Experience Canterbury: Canterbury to Coast

Ride level Regular cyclist
Distance 27 mi / 43 km
Type of bicycle Any
Traffic free
Circular route

Stats: 43.3 km (26.9 miles) with 420 metres of climbing 

Start location: Park Wood Road, Canterbury, near the University, CT2 7FL 


Route overview

This ride starts by exploring the quiet, rural countryside of Kent, using bridleways and back roads, to pass through the ‘garden of England’. The peace and tranquility of the ride through these gentle green hills are replaced as you hit the coastline, with concrete tracks, busy paths and numerous cafes and shops.

It is also home to some interesting history, with easy riding along the Oyster Trail and the Crab and Winkle Way cycle paths that include various refreshments and options for a paddle in the sea. This makes a nice break to the ride, before heading back inland along more well-surfaced tracks to finish the adventure.   

This is one of three routes starting from the Cycling UK EXPERIENCE hub in Canterbury

Have a look at the other routes: Canterbury Cathedral and Canterbury to Chilham.

Crab and Winkle Way

Your journey starts along the Crab and Winkle Way, a shared multi-use trail named after the railway-line it has replaced, which took its nickname from the seafood that Whitstable was famous for. This railway line was the third ever built in the world, and the first steam-hauled passenger train to issue season tickets, in 1834.

Thorndean Wood

However, you don’t follow this to the coast now; it will be used to guide you back to the start later. Instead, you peel off into the popular Clowes Wood, and join a good forest track which leads you on a straight journey cutting through the centre of Thorndean Wood on an ancient droveway, almost a thousand years old.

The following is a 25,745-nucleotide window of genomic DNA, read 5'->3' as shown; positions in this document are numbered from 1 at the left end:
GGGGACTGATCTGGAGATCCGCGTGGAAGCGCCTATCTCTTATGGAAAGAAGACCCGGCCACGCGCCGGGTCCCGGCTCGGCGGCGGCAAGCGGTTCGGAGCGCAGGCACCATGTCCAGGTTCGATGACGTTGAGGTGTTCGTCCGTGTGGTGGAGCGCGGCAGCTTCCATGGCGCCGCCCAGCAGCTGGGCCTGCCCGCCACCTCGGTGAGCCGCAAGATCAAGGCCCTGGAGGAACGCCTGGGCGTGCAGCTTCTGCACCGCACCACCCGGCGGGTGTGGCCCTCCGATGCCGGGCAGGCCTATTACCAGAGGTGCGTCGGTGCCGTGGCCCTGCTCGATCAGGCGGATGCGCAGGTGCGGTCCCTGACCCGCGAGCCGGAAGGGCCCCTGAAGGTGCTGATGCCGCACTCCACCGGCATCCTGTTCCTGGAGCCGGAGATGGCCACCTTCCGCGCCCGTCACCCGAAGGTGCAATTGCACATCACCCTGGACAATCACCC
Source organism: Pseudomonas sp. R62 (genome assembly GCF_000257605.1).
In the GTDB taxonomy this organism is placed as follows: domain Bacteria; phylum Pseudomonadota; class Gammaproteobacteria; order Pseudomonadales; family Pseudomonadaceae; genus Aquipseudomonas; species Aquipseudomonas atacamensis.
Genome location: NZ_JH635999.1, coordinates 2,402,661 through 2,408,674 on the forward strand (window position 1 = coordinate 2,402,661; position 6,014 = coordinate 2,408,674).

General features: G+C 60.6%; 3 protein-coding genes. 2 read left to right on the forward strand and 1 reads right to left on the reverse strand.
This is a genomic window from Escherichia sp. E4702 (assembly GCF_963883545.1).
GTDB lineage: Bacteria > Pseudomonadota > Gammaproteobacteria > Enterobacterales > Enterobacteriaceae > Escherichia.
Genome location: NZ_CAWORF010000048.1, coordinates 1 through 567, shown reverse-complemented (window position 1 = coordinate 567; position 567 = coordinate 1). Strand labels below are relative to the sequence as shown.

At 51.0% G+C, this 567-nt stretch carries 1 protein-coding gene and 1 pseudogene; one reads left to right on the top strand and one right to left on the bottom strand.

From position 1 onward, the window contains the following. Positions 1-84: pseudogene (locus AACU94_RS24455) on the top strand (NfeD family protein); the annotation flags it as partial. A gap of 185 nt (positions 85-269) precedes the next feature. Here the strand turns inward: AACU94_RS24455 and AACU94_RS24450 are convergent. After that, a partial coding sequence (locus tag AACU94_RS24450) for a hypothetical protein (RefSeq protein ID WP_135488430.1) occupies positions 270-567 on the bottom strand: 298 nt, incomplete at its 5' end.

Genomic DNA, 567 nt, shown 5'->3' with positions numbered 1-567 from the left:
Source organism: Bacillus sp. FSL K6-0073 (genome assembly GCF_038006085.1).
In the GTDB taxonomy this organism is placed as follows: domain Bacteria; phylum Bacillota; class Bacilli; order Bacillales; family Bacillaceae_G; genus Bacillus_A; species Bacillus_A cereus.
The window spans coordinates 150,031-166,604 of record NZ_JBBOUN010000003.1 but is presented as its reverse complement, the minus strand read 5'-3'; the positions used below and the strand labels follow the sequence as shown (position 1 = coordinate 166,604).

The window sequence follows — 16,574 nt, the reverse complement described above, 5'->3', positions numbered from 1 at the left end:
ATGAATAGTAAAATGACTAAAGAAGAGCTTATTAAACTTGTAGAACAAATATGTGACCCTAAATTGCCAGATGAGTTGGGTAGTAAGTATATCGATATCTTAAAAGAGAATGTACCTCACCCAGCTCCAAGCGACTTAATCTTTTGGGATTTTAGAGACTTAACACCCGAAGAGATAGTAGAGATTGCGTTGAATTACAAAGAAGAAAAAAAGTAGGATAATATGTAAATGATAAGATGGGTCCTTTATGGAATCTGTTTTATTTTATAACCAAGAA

Before Kent Wildlife Trust bought this wood, it was managed commercially for timber production, which is why around half of it is plantations are non-native conifer trees. However, methods such as coppicing are being used to bring variety back into the woods and the pine plantations are slowly being replaced. Oak trees are being allowed to mature and all varieties of animals such as the Dormouse, Nightjars and the Fritillary Butterfly are thriving. Look out for the Konik Ponies too; this rare breed of pony is also helping to restore the woodland through grazing.

Reculver and Regulbium Roman fort

After leaving the woods behind, you continue through the countryside following a lovely mixture of bridleways and quiet roads, passing through quiet agricultural land, an orchard and fields with wild-flowers and butterflies.

Arriving at Reculver on the coast, the imposing twin towers of the medieval church dominate the skyline. This was the site of one of the earliest Roman forts built against Saxon raids on the 'Saxon Shore'. It later became the site of an Anglo-Saxon monastery before becoming the parish church for Reculver. The tall towers were built in a re-modelling of the church in the 12th century, although much of the site has been lost to coastal erosion.

Alongside the twin towers are the ruined remains of the early Roman fort. The Roman fort Regulbium only has the southern half of the fort wall still standing, but there are numerous information boards that provide an excellent sense of what once stood here. It's free to wander around and a lovely spot to stop and enjoy some refreshments in the cool sea breeze. There is a pub and a couple of cafes available here too.

Reculver Towers and Roman Fort

Reculver Country Park

The Reculver Country Park is an internationally important area for wildlife where thousands of migratory birds make it home for the winter, and Sand Martins nest in the cliffs. The grassland cliff tops provide wildflower meadows which are home to butterflies, insects and skylarks.